Booz-Allen: Most Mergers Fall Short of Expectations

More than half of global mergers fail to achieve their expected results, largely because of inadequate integration, a new Booz-Allen & Hamilton Inc. study revealed.

"Although senior executives devote exhaustive hours to striking the right deal, it is merely the beginning of the long and tortuous merger integration process" said the July 30 report, "Merger Integration: Delivering on the Promise."

Booz-Allen, based in McLean, Va., examined 78 deals worth more than $1 billion each between 1997-98. The report found that 53 percent of the deals failed to deliver their expected results.

The study found that 68 percent of mergers fail not because of flaws in strategy, but because of poor or clumsy integration. Loss of key staff, poor due diligence and delays in communications were named as factors.

By comparison, only 32 percent of the failures were attributed to faulty vision or poor fit.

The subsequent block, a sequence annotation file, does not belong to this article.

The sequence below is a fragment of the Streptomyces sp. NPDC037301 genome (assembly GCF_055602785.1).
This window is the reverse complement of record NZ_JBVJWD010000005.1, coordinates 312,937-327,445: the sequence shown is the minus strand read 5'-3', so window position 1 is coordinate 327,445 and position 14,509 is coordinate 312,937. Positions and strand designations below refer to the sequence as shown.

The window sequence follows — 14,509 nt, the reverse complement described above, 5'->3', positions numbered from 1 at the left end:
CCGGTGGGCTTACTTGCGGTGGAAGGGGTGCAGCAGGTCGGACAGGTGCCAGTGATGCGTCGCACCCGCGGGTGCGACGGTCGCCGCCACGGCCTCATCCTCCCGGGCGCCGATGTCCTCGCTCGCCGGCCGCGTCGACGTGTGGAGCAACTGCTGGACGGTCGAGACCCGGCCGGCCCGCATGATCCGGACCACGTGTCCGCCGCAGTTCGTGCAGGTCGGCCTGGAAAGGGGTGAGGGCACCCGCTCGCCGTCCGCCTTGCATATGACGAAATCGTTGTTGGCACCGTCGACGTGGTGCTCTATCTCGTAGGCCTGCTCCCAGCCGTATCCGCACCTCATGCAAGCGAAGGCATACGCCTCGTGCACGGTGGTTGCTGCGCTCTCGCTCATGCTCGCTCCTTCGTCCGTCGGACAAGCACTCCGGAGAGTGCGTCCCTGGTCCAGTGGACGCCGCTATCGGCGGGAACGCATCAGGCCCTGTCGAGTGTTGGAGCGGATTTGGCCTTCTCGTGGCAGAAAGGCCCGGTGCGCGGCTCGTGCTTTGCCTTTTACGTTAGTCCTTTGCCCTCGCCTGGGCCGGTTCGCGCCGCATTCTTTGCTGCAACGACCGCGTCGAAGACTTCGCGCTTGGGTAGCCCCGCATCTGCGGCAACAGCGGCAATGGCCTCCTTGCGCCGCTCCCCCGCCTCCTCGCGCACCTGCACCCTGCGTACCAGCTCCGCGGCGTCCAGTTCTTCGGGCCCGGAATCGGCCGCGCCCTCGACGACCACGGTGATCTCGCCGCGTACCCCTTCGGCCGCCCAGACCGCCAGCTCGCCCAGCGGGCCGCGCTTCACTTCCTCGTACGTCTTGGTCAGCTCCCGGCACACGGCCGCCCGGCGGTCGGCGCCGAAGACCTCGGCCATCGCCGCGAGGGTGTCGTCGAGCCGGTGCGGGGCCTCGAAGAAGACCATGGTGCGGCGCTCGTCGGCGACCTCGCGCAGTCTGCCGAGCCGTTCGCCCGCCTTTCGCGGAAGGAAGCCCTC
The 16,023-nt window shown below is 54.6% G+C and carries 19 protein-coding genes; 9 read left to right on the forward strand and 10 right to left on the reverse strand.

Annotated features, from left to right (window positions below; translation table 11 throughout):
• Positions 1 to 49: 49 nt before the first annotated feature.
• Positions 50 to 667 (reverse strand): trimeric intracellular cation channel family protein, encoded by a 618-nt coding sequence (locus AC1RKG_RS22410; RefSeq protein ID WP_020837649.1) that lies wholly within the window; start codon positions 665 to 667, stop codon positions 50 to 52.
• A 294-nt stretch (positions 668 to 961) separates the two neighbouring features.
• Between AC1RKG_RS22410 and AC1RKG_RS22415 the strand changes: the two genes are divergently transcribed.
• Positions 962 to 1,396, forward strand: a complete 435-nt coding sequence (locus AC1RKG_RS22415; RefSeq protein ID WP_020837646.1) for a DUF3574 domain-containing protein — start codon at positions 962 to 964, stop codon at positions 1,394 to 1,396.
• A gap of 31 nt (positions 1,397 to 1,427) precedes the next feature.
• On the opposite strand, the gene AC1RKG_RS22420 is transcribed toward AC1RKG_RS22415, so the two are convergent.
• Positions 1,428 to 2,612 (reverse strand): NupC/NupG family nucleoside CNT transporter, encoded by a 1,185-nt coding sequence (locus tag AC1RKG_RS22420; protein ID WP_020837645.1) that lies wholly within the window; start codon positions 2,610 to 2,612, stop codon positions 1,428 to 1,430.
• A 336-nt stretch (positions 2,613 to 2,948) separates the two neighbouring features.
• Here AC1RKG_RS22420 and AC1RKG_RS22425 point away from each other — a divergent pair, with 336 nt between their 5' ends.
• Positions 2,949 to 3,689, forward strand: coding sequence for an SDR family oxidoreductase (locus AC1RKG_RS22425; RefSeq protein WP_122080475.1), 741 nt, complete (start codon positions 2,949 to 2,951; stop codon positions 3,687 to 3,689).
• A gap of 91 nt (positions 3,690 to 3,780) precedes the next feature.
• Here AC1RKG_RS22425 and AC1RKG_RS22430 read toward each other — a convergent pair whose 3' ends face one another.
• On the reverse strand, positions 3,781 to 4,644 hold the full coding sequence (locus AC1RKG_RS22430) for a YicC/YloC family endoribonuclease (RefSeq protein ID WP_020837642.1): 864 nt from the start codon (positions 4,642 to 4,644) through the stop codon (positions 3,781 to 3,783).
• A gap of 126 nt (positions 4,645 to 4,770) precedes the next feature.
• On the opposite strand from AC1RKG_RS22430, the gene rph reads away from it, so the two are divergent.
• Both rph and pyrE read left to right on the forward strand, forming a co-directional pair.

The report recommended four key principles for successful merger integration: communicate a shared vision, seize defining moments to make explicit choices, simultaneously execute against competing critical imperatives and employ a rigorous integration planning process.

The organizational vision must be fully shared between the two merging parties and is "a notion frequently embraced in public statements, but all too often disregarded in practice," the report said. "Both companies' senior teams needs to understand and support the vision of what the merged company is trying to accomplish."

The report also recommended establishing the correct team structure and then populating these teams with the right people. Often this involves establishing multidisciplinary transaction teams that are outside the permanent organizational structure, which allows line managers to concentrate on deliverables and permits the teams a "freedom to review even the sacred cows of the organization."

The article is available online at Booz-Allen's Web site:

About the Author

Joab Jackson is the senior technology editor for Government Computer News.

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